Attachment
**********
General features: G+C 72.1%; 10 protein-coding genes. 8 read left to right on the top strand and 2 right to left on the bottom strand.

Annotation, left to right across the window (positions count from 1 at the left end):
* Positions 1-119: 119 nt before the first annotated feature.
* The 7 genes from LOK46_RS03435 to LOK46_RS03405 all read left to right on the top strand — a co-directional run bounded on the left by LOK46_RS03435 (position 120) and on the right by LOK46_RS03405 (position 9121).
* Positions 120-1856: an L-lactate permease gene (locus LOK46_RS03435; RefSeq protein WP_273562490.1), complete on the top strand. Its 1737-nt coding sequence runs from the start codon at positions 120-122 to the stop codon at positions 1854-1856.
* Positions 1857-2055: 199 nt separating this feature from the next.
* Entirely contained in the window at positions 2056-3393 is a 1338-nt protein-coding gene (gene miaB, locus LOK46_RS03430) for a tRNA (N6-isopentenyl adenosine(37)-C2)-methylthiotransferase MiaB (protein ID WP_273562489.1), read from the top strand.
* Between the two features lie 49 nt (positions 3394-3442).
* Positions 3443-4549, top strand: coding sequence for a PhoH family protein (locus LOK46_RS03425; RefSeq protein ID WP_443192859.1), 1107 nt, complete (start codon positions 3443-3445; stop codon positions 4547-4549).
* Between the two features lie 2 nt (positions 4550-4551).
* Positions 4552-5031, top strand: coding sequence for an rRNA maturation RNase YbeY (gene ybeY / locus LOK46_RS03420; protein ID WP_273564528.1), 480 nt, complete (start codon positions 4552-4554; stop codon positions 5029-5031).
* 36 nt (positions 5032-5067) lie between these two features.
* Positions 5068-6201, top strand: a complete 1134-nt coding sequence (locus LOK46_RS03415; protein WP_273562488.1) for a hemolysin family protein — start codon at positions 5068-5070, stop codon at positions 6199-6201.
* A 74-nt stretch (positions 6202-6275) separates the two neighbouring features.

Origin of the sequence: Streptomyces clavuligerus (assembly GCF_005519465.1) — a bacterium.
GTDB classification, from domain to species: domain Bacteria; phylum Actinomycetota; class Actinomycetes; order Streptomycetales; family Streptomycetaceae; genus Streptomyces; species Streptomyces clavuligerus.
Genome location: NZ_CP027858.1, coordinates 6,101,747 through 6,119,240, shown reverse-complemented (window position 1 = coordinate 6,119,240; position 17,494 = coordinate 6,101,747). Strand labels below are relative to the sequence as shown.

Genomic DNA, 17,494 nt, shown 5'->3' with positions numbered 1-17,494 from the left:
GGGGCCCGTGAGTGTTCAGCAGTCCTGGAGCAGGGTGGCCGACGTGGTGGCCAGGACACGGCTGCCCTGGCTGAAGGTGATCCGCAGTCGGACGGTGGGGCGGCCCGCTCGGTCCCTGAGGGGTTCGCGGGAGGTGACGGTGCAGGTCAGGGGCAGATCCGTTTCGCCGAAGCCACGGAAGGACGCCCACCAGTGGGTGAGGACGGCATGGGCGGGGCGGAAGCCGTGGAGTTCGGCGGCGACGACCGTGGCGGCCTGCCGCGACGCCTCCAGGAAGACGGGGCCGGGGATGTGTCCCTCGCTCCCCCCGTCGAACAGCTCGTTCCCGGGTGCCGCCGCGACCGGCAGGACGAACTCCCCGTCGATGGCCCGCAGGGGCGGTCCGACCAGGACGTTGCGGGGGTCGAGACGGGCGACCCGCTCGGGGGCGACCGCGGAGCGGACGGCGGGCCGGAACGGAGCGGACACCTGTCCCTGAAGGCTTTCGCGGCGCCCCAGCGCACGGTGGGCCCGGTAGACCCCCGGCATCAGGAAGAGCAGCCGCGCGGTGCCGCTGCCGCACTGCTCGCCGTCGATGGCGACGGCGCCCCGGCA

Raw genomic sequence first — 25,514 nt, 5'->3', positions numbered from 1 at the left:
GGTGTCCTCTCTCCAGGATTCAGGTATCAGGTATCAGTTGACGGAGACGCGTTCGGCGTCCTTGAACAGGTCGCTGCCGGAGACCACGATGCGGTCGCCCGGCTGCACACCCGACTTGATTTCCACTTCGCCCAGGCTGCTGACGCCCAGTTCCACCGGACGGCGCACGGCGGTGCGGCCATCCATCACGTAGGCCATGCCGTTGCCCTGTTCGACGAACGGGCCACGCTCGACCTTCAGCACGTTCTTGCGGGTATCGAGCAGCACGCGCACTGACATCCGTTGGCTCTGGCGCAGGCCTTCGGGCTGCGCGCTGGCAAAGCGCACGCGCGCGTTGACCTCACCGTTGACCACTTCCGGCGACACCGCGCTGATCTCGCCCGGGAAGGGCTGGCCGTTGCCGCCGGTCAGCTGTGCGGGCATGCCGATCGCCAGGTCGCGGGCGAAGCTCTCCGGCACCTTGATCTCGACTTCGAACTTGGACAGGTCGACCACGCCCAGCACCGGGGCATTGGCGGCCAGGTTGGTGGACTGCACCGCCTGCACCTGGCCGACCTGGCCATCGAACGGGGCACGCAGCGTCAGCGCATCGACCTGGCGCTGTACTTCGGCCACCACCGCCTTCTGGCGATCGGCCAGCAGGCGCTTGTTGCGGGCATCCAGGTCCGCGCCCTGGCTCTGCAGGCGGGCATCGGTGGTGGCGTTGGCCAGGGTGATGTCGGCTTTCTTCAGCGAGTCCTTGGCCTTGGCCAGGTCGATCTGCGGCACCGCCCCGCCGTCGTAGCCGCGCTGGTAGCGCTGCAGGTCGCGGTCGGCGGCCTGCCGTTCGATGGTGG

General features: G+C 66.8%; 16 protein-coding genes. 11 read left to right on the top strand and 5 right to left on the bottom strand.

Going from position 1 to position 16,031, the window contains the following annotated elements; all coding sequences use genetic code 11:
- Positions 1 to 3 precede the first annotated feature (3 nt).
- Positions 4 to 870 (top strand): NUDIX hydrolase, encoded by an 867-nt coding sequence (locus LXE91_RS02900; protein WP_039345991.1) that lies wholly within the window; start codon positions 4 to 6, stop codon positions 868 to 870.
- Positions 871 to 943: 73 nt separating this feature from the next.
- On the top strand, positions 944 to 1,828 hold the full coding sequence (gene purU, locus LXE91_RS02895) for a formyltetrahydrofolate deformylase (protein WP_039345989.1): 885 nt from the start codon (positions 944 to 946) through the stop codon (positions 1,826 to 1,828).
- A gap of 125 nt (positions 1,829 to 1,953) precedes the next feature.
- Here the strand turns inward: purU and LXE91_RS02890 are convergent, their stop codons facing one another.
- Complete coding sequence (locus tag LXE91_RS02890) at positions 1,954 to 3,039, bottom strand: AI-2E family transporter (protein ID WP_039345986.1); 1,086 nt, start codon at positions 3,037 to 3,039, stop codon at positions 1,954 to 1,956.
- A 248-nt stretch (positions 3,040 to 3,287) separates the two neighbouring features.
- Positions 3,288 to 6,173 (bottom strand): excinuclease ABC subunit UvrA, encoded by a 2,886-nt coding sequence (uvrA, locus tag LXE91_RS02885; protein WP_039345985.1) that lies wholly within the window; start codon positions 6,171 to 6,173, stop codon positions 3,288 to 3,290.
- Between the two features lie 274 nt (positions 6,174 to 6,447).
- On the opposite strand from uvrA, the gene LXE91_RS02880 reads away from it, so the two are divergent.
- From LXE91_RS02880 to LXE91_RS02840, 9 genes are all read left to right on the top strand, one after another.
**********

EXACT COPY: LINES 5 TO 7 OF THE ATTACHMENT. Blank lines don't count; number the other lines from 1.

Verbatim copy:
* Positions 120-1856: an L-lactate permease gene (locus LOK46_RS03435; RefSeq protein WP_273562490.1), complete on the top strand. Its 1737-nt coding sequence runs from the start codon at positions 120-122 to the stop codon at positions 1854-1856.
* Positions 1857-2055: 199 nt separating this feature from the next.
* Entirely contained in the window at positions 2056-3393 is a 1338-nt protein-coding gene (gene miaB, locus LOK46_RS03430) for a tRNA (N6-isopentenyl adenosine(37)-C2)-methylthiotransferase MiaB (protein ID WP_273562489.1), read from the top strand.